This project seeks to trial the use of protein inputs from freshwater and marine algae and aquatic plants for use either individually or in various combinations in the formulation of an alternative protein fish product. The specific target species and cut for this product is an Atlantic salmon fillet. Therefore, algal biomass that contains the salmon-coloured pigment astaxanthin or astaxanthin extract on its own may be also trialed as ingredients. Overall, the physical, chemical and gelling properties of the different input materials will be characterized.
The objective of the proposed project is to develop the fibre properties of the common cattail, Typha latifolia, and to investigate the effect of harvest time on fibre quality as it relates to nonwoven applications, such as composites and packaging industries. Recent study has revealed that cattails contain fibres with properties that suggest applications in industrial applications, and Typha co., which is a Winnipeg based company, intends on finding market applications of these common wetland plants otherwise left unused.
The proposed research aims to develop a new wood foam to be used as thermal insulation in the construction industry. The wood foam has the potential to replace plastic foams and will be made out of unwanted forest residue (pine beetle kill, ash borer kills and forest trimmings) and environmentally-benign additives that impart strength and flame retardancy. Different water-based routes to prepare wet foams and then dry them will be tested. The mechanical, chemical, thermal, and flame-retardant performance of the foams will be characterized.
Smart devices can allow active individuals to monitor their training workload in order to reduce injuries and improve performance. However, many devices are geared towards a single activity, which limits their impact. Kinetyx recently developed an insole with multiple sensors that can be worn within a shoe while performing many activities. Using this insole, we will develop algorithms that identify different activities and provide feedback on the workload from those activities.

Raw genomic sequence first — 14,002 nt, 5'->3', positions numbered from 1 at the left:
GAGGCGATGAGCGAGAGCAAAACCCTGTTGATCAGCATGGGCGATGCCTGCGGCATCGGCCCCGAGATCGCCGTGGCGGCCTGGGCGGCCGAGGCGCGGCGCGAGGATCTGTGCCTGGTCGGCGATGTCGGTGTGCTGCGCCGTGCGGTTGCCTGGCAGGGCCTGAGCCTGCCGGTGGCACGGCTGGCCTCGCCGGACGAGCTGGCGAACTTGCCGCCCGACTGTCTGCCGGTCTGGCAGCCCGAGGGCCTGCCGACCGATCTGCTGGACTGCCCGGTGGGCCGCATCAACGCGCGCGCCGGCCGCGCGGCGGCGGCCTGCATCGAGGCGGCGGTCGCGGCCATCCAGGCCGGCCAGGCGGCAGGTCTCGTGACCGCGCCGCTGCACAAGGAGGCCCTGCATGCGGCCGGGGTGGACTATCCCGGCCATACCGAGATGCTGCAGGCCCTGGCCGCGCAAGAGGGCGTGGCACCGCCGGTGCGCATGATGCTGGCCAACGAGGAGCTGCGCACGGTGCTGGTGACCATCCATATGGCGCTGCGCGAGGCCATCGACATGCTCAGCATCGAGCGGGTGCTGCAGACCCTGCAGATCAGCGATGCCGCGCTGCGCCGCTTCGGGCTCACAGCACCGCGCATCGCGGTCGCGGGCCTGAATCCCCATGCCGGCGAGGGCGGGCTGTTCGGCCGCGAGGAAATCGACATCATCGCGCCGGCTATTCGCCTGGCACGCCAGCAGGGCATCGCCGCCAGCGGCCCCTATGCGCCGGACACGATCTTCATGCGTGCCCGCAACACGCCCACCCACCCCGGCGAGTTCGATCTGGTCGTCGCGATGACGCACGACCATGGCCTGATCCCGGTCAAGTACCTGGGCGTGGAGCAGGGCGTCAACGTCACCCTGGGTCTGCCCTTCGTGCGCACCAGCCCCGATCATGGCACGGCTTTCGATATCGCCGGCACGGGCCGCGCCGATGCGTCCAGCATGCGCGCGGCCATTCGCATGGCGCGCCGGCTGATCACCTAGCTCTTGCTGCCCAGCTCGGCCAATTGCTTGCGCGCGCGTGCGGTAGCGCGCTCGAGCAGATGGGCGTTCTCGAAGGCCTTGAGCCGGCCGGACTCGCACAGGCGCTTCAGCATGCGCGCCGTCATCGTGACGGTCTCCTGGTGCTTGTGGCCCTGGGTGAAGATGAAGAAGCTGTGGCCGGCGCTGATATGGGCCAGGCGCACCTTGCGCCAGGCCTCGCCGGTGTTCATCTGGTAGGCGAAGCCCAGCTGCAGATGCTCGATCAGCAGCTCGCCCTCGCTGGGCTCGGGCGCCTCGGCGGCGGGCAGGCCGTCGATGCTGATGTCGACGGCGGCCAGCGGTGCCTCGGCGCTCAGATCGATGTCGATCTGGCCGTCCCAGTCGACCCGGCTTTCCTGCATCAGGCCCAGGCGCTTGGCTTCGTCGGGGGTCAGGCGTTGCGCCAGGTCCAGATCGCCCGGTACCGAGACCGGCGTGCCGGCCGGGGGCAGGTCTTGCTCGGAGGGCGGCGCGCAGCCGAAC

This proposal aims to develop the next generation of smart materials to remove hazardous substances Canadians breathe in different environments from enclosed public buildings to industrial facilities. These hazards put the Canadians at risk, especially when in chronic contact even at low concentrations in the air. The Canadian company HFI Pyrotechnics Inc. and the University of Ottawa are partnering to contribute to the development of new filtering technologies against hazardous gases, which will assure the safety of HFI’s employees within their facility.
More than 2 million Canadians suffer from diabetes, a disease associated with the body’s inability to produce or effectively use insulin. The high blood sugar levels associated with diabetes can lead to serious complications such as vision loss, kidney failure, cardiovascular problems, and amputation. Therefore, diabetes patients are treated with insulin, with the aim of achieving tight control over their blood sugar levels.
Refrigerants have a wide range of applications in Canada, from their support for the food industry (storage and transport) to their key role in recreational sports like hockey, curling and ice-skating. Although current hydrofluorocarbon refrigerants have solved previous problems associated with depletion of the earth’s ozone layer, they still suffer from high global warming potentials. More recently, these are being replaced by hydrofluoroalkene (HFA) refrigerants with considerably less global warming potential.
This program will cement Canada’s leadership in global Very Long Baseline Interferometry (VLBI), a key technology in radio astronomy and geodesy. In partnership with Thoth Technology Inc., our team of leading radio astronomers will (i) develop new capabilities to compress, transport, and process large amounts of data between geographically distinct locations to enable real-time VLBI, and (ii) use this capability to make precise astrometric measurements of Fast Radio Bursts (FRBs) and pulsars, and through their scintillation properties, study their local environments.
A diversity of native bee species inhabit agricultural and urban landscapes and can be more effective pollinators than the widely employed European honey bee. However, honey and wild bee communities often overlap, which means these bees compete for the same floral resources. Studies of competition between wild and managed pollinators are limited due to methodological constraints. This restricts our ability to predict how pollination and bee diversity will be affected by changes in pollinator community composition.
Focused Ultrasound (FUS) is a therapeutic modality that can concentrate mechanical energy far from its source in just a few cubic millimetres. There is a significant number of studies investigating the use of FUS as a therapeutic option for multiples diseases, with an emphasis on oncology and brain disorders. While machine learning (ML) and artificial intelligence (AI) are becoming compelling research tools in many areas, the use of ML+AI has remained elusive for FUS research.